Development: to protect social and economical progress, without damaging or depleting the natural resources (sustainable development).
Logistical Support: to promote education, investigation, and permanent observation related to the environment and natural resources.
Benefits of the BR
The benefits that being a BR can generate are:
Expansion of the economy through new jobs. The possibilities of new ways of tourism (eco and cultural-tourism for example) and opportunity to create new micro and small enterprises (raising animals, agricultural, tourist services, etc.) to directly benefit the local community.
Better opportunities for education. Since BR’s are world centres for education, investigation and environment monitoring, the local community would have access to technical and advanced training. New careers and jobs would be created and there would be scholarships to study in different parts of the world.
Recovery and preservation of local culture. UNESCO and United Nations (UN) insist that one of the MAB’s principal goals is to respect and protect autochthonous cultures. The program would help the local community to protect and preserve its identity and traditions.
Protection of natural resources and the environment
Promotion of sustainable development
Recover traditional economy. The local community would be encouraged to recover traditional ways of making a living, like agriculture, fishing, raising small animals, building boats and cottage industries, and it would receive training in the management of new methods and technology.
Affiliation to the World Network of Biosphere Reserves. Participation in the network would allow the community to have access to technical information, training, human and financial support on an international level.
Being a biosphere reserve is a big responsibility for the local community, because obtaining the benefits depends on their participation and management. The planet has more than 6.000 million inhabitants that maintain a constantly growing pressure on its resources to satisfy the need for water, food and economic development. Our environment is desperately short of water, fertile agricultural land and indigenous vegetation. If the community of the West Coast commits him and herself to enforce the alternatives the BR offers, it can show the world that it is possible to stop the deterioration that affects our very livelihoods. And that would be the greatest of all the benefits
What is Sustainable development?
It’s the development that satisfies the needs of those of us that inhabit the planet today, without compromising the capacity of future generations to satisfy theirs. It’s an alternative to face this crisis that this actual type of development, that seeks economical progress at all cost, has generated. This means that, while the model of development that we have uses natural resources uncontrolled and excessively, to reach economic growth, sustainable development seeks the same economic progress, but controlling the use of resources.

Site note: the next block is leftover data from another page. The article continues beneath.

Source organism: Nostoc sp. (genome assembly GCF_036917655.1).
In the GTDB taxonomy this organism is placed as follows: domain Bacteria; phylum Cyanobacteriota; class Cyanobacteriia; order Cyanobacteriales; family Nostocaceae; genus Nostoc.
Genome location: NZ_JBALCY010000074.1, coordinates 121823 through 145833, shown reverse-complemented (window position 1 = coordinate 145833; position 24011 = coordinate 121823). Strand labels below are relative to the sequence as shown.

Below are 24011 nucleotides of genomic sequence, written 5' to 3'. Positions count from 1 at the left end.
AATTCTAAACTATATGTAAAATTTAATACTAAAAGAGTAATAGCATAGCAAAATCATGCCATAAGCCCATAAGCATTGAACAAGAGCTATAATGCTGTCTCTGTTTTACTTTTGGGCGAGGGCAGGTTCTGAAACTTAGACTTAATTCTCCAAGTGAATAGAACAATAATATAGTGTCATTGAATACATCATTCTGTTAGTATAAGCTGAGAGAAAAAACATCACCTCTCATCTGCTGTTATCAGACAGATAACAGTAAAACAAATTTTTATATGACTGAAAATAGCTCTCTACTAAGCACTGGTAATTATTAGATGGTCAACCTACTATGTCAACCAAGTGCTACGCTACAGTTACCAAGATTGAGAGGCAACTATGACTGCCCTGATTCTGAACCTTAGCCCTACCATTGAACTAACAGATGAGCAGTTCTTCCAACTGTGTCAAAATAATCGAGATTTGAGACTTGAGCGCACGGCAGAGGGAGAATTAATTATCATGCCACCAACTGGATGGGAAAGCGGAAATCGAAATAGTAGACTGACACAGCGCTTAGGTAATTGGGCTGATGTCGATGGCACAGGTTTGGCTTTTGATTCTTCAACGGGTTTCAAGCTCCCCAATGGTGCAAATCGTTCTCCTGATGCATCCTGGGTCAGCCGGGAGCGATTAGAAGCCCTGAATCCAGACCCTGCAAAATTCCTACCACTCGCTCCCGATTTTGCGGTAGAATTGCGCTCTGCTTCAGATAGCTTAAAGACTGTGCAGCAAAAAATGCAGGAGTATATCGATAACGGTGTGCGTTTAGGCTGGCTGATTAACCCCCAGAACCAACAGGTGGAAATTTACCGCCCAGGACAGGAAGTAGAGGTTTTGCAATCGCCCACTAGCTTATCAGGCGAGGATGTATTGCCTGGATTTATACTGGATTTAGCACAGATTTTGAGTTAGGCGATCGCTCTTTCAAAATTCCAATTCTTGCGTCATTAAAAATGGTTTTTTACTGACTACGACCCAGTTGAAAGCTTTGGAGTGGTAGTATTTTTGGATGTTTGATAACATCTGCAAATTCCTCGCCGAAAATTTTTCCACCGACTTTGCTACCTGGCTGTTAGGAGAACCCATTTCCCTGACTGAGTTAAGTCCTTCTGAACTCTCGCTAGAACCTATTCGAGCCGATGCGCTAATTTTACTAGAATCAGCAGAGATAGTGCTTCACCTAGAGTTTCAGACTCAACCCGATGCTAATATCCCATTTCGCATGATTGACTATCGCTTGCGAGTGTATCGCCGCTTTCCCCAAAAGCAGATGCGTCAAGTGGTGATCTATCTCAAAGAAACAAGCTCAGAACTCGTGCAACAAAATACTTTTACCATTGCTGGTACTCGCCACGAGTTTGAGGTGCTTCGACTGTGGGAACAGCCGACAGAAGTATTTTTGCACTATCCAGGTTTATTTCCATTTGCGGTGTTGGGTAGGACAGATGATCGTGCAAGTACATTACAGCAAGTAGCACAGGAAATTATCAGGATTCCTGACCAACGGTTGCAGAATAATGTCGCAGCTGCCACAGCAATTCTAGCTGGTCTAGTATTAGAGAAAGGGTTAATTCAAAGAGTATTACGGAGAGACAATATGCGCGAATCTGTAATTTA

But sustainable development isn’t only interested in a more balanced use of the natural resources; its also interested in a better distribution of benefits generated by development and more participation of the people in the making of decisions that will affect them. This makes sustainable development the way to a more just, balanced society, with less difference between rich and poor.
Its not an easy road, because there are many and great obstacles to defeat, but the interest some countries are showing and the successful experiments that have taken place in other parts of the planet, indicate that sustainable development is making way as the only alternative that mankind has for a future without worries.
Sustainability in few words
Sustainable development seeks a better life for all of us that live o the planet without using more natural resources than the environment can produce.
To obtain sustainable development it’s necessary that communities, governments and institutions work as teams.
There is not one model of sustainable development. This changes according to the needs and resources of each community.
Sustainable development is not against technology; the contrary is true, it’s in favor of a technology that doesn’t affect the environment. These are called clean technologies, because they contaminate less than the technologies that are actually used massively in the manufacture of products of all kind and the exploitation of natural resources.
What are practical Steps for Us to obtain it?
1. Recognize that development and the environment are related.
2. Use energy more efficiently and make use of sources of renewable energy (solar and wind).
3. Train farmers and communities about possible alternative uses of their environment that might even be more profitable.
4. Plant indigenous vegetation in your gardens – these are most suited to our environment and utilize less water.
5. Eliminate poverty by helping the poor to make a living without damaging the environment.
6. Fine individuals and industries that contaminate water.
7. Support national and local plans for waste management.
8. Adopt safer and cleaner production methods.
9. Change the modality of excessive consumption.
In our daily lives we have numerous necessities to satisfy, and sometimes they are in direct conflict with one another. For example we need to breathe clean air, but we need a vehicle to move around too. How to keep the air pure when the vehicle emits contaminating gases in the atmosphere? Sustainable development will satisfy both needs by promoting the use of less contaminating fuels or energy like biogas or solar energy.